Galatians 5 – Freedom in Christ

Remembering Israel

I want you to travel with me in your imagination for a moment. Imagine that you were one of the Israelites enslaved in Egypt. You have just about coped with making the required tally of bricks daily when suddenly you are told that you will no longer be provided with the straw necessary to make the bricks. Some of your number will need to go and gather straw from fields wherever they can find it but your reduced working team will still be required to make the same number of bricks daily. Every time you fall behind the quota you find yourself beaten by the cruel Egyptian taskmasters. Your life is a complete misery.

You have heard that your ancestors worshipped a God who promised to care for his people Israel and so you cry out to this God, the God of Abraham, Isaac and Jacob for help. But you get no answer. It is as if he does not see or hear – or if he does, he does not care.

But then a man called Moses comes on the scene to tell you that God has heard your prayers and will come down to free you from slavery. This man Moses confronts Pharaoh and demonstrates that the God of the Israelites is far more powerful than all the gods of Egypt. After the drama of Passover night in which every firstborn son in Egypt is struck dead, Moses leads you out of Egypt. You are free at last!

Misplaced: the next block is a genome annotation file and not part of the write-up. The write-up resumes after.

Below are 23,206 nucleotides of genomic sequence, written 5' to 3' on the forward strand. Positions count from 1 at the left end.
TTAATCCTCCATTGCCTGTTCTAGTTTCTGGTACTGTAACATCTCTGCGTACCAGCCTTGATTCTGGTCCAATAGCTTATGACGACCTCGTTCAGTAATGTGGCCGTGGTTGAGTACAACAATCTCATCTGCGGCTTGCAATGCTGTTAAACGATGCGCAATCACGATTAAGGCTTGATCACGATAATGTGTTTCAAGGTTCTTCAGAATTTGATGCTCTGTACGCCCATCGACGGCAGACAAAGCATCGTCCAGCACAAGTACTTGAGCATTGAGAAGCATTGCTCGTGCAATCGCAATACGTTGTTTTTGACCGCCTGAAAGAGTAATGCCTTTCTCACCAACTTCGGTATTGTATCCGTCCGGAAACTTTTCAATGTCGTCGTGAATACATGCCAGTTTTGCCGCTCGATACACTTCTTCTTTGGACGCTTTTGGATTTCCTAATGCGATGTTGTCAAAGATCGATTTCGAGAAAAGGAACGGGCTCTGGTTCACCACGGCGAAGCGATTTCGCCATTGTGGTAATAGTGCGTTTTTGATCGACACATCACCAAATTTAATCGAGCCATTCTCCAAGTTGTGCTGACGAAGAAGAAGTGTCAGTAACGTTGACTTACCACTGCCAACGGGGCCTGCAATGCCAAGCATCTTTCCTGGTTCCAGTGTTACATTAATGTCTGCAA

But then you are nearly recaptured by Pharaoh's army. You are only saved when God opens up the waters of the Red sea and leads you through on dry ground before the waters roll back to drown Pharaoh's pursuing army. You are free at last!

But then you face the desert. Is this the Promised Land God rescued you to enjoy? But even here God comes to your rescue, providing water, bread from heaven and Quail to eat. Until at last you come to Mt Sinai to meet with this God who has set you free.

But then Moses seems to abandon you. Who will lead you now and where will you go? So you persuade Aaron, Moses' brother to make a god for you, a god you can see, a god you can handle, a god you can manipulate. So Aaron makes a golden calf for you to worship.

Having been set free from slavery, you have turned again to serve a god just like the idol gods of the people who once enslaved you. Having seen all that God did to redeem you, you have turned your back on him in favour of captivity to idols.

The Christians in Galatia (5:1-12)

This also is the story of the Christians in Galatia – or at least, their story is dangerously similar to that of Israel. Paul writes to them at the beginning of Galatians 5, "It is for freedom that Christ has set us free. Stand firm, then, and do not let yourselves be burdened again by a yoke of slavery."